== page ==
Arper has been creating fluid, flexible and comfortable furniture, fitting for any living or working space since 1989. We caught up with Arper CEO Claudio Feltrin on a brief visit to Sydney to discuss Arper’s origins, the thinking behind the Kinesit task chair, and the lasting approach that sets them apart.
May 23rd, 2016
Indesign Co-Editor, SOPHIA WATSON: Can you tell me about the origins of Arper?
Arper Chairman of the Board and Director, CLAUDIO FELTRIN:
Arper was established in 1989, so it’s quite a young company considering turnover that we have, and the design, and the competitors that we have right now. The first 10 years, most of the products were sub contracted by other companies, then slowly we began to get in touch directly with designers. So from 1995 we started a new approach.
The real Arper began in 2000 when I met Alberto Lievore, who is still the art director, and a friend, and the most important designer that we have. He’s never travelled to Australia but we are working on this – he’s scared of flying! In 2000, Alberto and I came out with the duna chair, which was the first product that really showed the change in direction, and this was followed by other similar products.
For Arper, we’re focused on working to the shortest lead-time, and a greater level of customisation, as we feel this is really what the architect needs. Then the architect can really put their signature on the project.
WATSON: Long lead times are a really big issue in Australia, because we’re so isolated – it’s difficult to get anything on the spec in less than six weeks.
FELTRIN: Yes, that is the problem that you’re suffering here – the lead-time. But the feeling amongst architects is the same in Mexico, in Italy, in Scandinavia. They want to be the protagonist; they don’t want to want to work with too many products. They want to be able to customise, so in the end it feels more aligned with their design choice, and they can make their customer feel a little more unique. This is the challenge for us. For us, the architect is the real customer. So we focus on a few items, but make those items very deep – so the architect can pick and find any destination for use, instead of working on a very broad, or wide range of products.
WATSON: I think architects need to solve problems too, which brings me to my next question. The ‘Soft Tech’ concept for the Kinesit task chair has been developed to solve some of these design problems. Why do you think integrated technology is so important?
FELTRIN: We’ve often been asked why Arper hasn’t created a task chair, so we started to consider an aesthetic and design that might be a right fit for Arper, something that wasn’t otherwise available in the market. We didn’t create a new system or a new mechanism; we worked on something that had been developed before, but we decided to build it in a way that no mechanism is shown. Our design is very feminine, the lines are very soft – and we wanted to follow this through with the office chair.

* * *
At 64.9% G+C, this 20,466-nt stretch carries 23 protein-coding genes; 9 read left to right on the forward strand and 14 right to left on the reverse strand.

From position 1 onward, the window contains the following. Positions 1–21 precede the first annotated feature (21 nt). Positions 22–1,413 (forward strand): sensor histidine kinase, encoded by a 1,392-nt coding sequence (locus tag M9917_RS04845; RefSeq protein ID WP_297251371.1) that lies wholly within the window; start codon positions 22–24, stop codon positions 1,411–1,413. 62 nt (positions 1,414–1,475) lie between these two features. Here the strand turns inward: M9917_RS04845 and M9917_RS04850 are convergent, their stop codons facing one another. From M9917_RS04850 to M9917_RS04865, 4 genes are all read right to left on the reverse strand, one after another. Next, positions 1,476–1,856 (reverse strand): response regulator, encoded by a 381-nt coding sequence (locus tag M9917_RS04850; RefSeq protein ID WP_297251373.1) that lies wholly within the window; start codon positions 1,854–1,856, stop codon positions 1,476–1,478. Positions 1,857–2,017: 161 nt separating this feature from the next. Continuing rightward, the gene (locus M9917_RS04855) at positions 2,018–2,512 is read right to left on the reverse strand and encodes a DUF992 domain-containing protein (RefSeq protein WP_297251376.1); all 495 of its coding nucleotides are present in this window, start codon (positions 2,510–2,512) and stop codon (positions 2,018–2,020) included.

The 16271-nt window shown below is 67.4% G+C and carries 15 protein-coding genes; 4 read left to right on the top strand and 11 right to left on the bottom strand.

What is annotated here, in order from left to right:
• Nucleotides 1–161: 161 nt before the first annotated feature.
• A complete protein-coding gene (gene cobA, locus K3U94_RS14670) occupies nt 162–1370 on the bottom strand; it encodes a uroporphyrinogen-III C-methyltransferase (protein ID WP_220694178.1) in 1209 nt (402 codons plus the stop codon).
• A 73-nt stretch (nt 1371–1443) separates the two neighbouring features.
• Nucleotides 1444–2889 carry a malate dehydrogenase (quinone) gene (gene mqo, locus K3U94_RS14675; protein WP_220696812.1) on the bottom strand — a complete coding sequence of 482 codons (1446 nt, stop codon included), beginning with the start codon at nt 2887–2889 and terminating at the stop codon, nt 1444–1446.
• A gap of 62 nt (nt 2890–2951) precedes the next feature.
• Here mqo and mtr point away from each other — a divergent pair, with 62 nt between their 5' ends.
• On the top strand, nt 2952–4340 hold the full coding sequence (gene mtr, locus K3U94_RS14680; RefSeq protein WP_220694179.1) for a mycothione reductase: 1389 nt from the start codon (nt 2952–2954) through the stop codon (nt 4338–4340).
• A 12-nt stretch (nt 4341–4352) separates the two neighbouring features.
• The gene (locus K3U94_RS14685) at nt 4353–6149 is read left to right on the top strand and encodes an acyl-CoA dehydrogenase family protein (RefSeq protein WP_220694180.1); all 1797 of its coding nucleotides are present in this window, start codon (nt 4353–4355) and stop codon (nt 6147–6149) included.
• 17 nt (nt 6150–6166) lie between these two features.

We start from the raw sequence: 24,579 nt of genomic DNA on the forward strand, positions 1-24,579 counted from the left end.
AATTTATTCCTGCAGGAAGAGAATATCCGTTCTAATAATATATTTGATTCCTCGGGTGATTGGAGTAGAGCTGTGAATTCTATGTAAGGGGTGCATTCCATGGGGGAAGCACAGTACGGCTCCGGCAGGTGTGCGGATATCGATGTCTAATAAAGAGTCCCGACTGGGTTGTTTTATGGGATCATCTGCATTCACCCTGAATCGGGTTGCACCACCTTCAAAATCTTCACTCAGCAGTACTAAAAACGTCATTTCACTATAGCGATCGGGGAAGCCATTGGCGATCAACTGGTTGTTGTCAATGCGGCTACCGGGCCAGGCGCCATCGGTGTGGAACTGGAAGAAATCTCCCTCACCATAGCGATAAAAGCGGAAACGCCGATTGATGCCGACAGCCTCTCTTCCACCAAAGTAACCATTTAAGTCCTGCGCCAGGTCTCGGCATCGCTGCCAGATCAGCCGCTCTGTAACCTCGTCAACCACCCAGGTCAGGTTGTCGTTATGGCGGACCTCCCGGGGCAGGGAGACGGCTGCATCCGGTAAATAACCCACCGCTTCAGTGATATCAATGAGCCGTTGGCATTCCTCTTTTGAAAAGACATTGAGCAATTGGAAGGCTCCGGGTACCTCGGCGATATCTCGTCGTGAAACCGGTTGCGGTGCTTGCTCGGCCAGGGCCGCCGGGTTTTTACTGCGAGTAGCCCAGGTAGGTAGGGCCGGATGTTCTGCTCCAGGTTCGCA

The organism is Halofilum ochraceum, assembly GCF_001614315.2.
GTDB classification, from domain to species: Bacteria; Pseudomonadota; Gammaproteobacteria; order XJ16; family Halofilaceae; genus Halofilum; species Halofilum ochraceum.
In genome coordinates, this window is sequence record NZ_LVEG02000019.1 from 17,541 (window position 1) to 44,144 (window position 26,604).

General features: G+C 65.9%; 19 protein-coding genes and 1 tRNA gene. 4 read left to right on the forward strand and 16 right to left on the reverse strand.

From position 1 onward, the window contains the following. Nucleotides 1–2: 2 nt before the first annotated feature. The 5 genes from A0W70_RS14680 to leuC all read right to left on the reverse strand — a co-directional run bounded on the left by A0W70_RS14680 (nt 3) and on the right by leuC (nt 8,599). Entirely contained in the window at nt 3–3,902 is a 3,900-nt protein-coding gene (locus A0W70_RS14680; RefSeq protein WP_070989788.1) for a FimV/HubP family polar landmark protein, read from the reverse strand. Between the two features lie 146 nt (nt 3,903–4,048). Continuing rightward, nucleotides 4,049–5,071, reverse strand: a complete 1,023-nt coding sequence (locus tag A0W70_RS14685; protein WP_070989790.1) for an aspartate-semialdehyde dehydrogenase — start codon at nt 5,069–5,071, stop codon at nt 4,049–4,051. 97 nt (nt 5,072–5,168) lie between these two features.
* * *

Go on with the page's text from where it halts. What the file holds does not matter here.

WATSON: This would have been difficult; the office chair is traditionally very masculine!
FELTRIN: Yes – we wanted to create something that was the opposite of the market, which was the purpose. It was difficult, because there were many elements we couldn’t change, standards that we had to respect. And design typically has the opposite approach – starting from design, and how it looks, and then building the chair around that concept. Our approach was quite opposite.
WATSON: You mentioned Arper is really feminine in it’s aesthetic. I totally agree. Do you think that this is the way that commercial spaces are heading, they’re becoming less masculine and more feminine?
FELTRIN: We are absolutely convinced, even from when we came on the scene. From the beginning that was the trademark of Arper, design products that were more flexible, comfortable. Italian designers can often forget about comfort, the purpose of design is to be different, so they experiment and they get lost. It’s a piece of art, but then you start to wonder how you can use it! Our idea has been completely the opposite, let’s do something that is nice, but also comfortable and flexible, deep and not wide. We looked at the office in the early 2000s, and everything was very masculine in its shape, and we believe that there was a lot of room in the market for lines that were more cosy, timeless, sleek and comfortable.
In the last few years, the office space is changing. There are collaborative areas, working station needs to be adjustable, and the classic office as it was before no longer exists. We’ve noticed this at trade fairs like ORGATEC. We feel we were the first to really notice and appreciate these changes. But we aren’t an office furniture company; we’re a company offering a 360-degree solution.
The latest from Arper is available in Australia exclusively at Stylecraft.
Stylecraft will be hosting Arper Work/Life in their Sydney and Melbourne Showrooms from May 23rd – 27th. Join them in the showroom to see the latest collections from Arper. More information on stylecraft.com.au.
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